Jess left early and Commando was busy at home so I had to walk back in the dark. The light was fading as I left the office and, by the time I got over Horseshoe Bridge, the street lights had come on. I couldn’t resist a shot through the fence as I walked along the river’s edge on the last leg of my journey. The lights reflected in the water and the sliver of gold beneath the clouds looked so pretty. Commando was waiting for me by the Main Road. He hadn’t realised how dark it had got and was a little worried about me walking on my own. Funnily enough I didn’t mind at all.
Getting up at five wasn’t any easier this Saturday than it had been the first time I had to do it a few weeks ago but I reminded myself of the lovely sunrise I’d seen then. After two Saturdays not working though the mornings have got considerably darker and, when I left home just after six, the sky was still completely black. Memories of walks to work across the Big Bridge with the sun coming up made me walk that way in the hope dawn would be breaking by the time I got that far.
It was beginning to get light by the time I got to the bridge and the street lights went out just as I reached the other side but there was no sun to be seen. The sky stayed a resolute shade of dark grey, much to my disappointment. In fact I wondered if choosing to walk across the boardwalk in such poor light was a good idea.
By the time I got there it was a little lighter, though not what you would call daylight by any stretch of the imagination. There wasn’t a soul about as I walked across and the clouds above looked suspiciously like the same ones I’d seen the night before. The air was completely still and the river like glass, reflecting the clouds and the lights from the buildings across the water. As I climbed the slope I was surprised to see a single oxeye daisy, like a bright beacon in the darkness. All its companions have long since shrivelled and spread their seeds.
It was another busy day. In part this was down to some road works on one of the major roads in Bristol. Seriously, I swear if someone drops a handkerchief in Bristol it causes gridlock, you can imagine the chaos when one of the main roads is closed. Sadly, the people catching buses don’t seem to understand this fact and we spent quite a lot of time placating them and trying to explain. The sooner they invent hover buses the better as far as I’m concerned.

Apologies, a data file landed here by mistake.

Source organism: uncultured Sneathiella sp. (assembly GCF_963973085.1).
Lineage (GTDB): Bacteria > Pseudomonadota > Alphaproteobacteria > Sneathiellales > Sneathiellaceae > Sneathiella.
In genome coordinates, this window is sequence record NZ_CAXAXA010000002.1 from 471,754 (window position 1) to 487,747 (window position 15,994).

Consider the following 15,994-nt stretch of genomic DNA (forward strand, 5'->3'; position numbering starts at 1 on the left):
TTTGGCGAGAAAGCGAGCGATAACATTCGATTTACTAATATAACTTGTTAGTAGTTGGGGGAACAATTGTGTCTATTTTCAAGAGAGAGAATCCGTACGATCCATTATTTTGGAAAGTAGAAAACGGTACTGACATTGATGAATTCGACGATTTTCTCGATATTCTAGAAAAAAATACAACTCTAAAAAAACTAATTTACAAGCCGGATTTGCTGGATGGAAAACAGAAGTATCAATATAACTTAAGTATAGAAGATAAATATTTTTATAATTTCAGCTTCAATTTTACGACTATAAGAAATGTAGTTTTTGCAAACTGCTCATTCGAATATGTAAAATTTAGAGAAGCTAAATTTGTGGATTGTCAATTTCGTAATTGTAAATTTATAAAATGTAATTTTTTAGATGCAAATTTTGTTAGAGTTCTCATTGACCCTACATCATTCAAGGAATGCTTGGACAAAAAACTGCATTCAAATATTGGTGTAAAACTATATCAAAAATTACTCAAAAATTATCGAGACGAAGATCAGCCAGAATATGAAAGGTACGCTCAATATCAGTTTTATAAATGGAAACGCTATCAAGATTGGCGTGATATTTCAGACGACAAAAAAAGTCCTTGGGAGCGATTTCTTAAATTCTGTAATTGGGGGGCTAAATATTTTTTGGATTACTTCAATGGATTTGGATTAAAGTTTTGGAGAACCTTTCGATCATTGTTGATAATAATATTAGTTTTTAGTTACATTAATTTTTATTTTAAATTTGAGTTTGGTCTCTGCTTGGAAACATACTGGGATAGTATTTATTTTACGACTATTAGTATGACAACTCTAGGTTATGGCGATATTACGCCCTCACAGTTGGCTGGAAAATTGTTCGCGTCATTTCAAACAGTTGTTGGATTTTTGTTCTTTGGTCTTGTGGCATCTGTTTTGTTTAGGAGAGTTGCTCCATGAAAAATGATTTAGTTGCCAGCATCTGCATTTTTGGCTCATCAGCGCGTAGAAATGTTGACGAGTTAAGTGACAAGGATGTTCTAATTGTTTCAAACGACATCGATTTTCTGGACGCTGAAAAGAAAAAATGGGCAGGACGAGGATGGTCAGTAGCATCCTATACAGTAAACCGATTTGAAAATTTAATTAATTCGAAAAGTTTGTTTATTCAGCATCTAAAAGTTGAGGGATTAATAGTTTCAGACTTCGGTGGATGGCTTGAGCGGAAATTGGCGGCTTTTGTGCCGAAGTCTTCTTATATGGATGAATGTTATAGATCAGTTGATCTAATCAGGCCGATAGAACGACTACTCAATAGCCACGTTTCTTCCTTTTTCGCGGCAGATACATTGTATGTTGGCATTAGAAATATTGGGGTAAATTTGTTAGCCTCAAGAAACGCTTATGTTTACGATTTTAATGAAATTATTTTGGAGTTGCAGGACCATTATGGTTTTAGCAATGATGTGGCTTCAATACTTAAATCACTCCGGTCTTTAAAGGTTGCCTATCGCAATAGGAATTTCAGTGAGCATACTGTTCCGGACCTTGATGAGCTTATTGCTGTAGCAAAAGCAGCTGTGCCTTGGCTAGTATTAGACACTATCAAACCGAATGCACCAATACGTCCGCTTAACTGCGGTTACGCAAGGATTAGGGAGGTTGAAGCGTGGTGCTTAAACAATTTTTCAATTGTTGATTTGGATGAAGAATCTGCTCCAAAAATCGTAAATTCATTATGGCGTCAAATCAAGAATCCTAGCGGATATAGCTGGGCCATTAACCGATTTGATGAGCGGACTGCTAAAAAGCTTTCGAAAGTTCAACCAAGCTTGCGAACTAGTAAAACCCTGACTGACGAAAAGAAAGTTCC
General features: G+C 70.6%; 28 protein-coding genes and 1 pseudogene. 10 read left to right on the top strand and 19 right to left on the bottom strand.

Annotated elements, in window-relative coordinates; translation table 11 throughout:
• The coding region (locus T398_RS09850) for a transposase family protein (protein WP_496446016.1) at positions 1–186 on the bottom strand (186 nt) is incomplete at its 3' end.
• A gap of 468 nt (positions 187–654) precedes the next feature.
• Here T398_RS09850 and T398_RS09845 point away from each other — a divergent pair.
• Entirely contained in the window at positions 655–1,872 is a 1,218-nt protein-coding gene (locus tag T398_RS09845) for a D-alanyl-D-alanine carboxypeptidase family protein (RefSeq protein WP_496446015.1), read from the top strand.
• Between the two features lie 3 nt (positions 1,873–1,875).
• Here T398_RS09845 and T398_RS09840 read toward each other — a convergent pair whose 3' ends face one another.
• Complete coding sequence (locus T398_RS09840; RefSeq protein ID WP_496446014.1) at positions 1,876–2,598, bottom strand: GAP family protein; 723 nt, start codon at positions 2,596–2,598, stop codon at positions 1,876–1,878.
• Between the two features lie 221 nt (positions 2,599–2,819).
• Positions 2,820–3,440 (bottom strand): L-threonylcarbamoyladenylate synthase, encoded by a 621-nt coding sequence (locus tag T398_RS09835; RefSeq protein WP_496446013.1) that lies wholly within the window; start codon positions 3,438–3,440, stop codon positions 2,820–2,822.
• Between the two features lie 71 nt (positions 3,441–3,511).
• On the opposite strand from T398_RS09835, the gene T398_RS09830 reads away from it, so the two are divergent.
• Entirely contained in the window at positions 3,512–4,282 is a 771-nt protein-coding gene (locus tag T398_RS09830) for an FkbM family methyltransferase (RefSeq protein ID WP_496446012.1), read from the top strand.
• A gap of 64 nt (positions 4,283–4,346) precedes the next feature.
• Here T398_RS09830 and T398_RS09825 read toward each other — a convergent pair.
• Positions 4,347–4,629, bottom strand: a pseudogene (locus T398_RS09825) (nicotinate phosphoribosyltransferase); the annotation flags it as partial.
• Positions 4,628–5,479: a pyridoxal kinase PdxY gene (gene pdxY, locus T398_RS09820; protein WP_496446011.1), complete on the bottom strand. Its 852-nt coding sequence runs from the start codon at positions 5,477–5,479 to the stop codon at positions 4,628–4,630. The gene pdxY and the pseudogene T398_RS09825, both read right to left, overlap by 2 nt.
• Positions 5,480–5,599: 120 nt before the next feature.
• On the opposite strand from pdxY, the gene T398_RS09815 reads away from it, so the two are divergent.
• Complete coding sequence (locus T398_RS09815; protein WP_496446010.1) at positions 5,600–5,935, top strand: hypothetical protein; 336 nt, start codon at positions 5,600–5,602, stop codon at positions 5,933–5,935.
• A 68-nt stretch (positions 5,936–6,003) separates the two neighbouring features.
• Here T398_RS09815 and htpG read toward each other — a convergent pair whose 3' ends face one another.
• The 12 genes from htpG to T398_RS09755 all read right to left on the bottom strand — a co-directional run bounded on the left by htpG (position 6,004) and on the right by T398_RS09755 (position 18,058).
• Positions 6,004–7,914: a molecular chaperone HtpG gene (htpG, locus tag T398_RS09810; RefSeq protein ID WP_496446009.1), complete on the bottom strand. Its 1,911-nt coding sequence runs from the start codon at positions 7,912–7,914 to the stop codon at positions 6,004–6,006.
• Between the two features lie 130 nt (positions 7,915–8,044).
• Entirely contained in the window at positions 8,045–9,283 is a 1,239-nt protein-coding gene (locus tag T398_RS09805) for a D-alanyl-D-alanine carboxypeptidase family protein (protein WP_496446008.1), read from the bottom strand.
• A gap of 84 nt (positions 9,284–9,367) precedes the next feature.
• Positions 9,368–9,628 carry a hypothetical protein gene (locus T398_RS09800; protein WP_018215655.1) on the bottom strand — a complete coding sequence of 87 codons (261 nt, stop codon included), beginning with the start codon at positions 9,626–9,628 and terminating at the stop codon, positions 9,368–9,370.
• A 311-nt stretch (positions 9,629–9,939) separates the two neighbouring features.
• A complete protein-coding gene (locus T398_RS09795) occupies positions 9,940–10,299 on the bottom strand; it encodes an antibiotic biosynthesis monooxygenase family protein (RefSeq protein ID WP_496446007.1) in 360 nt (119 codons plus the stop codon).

The lost property phenomenon was still very much in evidence too. Bus passes and purses seem to be the order of the day with a couple of odd items thrown in for a bit of variety. One man had left his week’s shopping and was worried about his frozen peas defrosting. An elderly lady had lost her walking stick, “I can’t walk without it,” she said. This made me wonder how she’d managed to get off the bus but, of course, I didn’t say that.
The day flew by and I completely forgot I’d started at seven. When Elaine asked me if I was taking a lunch break and I looked at the clock I was surprised to see it was almost three o’clock. With only two hours to go until I went home it was a little late for lunch but I did go outside to stretch my legs. The sound of cheers drifted across the water from the football stadium where the match was about to kick off. Commando would be there settling into his seat and I half wished I was with him.
Elaine was working on social media so she kept me updated on the football scores for the rest of the afternoon and when the home goals went in we cheered. Luckily the phones had quietened down by then. In fact they were so quiet I even managed to get a few outstanding cases closed.
Going back across the boardwalk at five I was walking against a tide of red and white clad football supporters. Of course, they were all in good cheer because Saints had beat QPR 2-1. Commando was waiting for me on the other side and we walked the rest of the way together. He gave me a blow by blow account of the match I’d missed. This didn’t make me feel any better about missing it, especially not the winning goal which was a contender for goal of the season. Unbelievably, Saints are in second place in the Premiership with only Chelsea above us. What a way we have come since the dark days of the lower leagues. Wouldn’t it be nice if it stayed like that?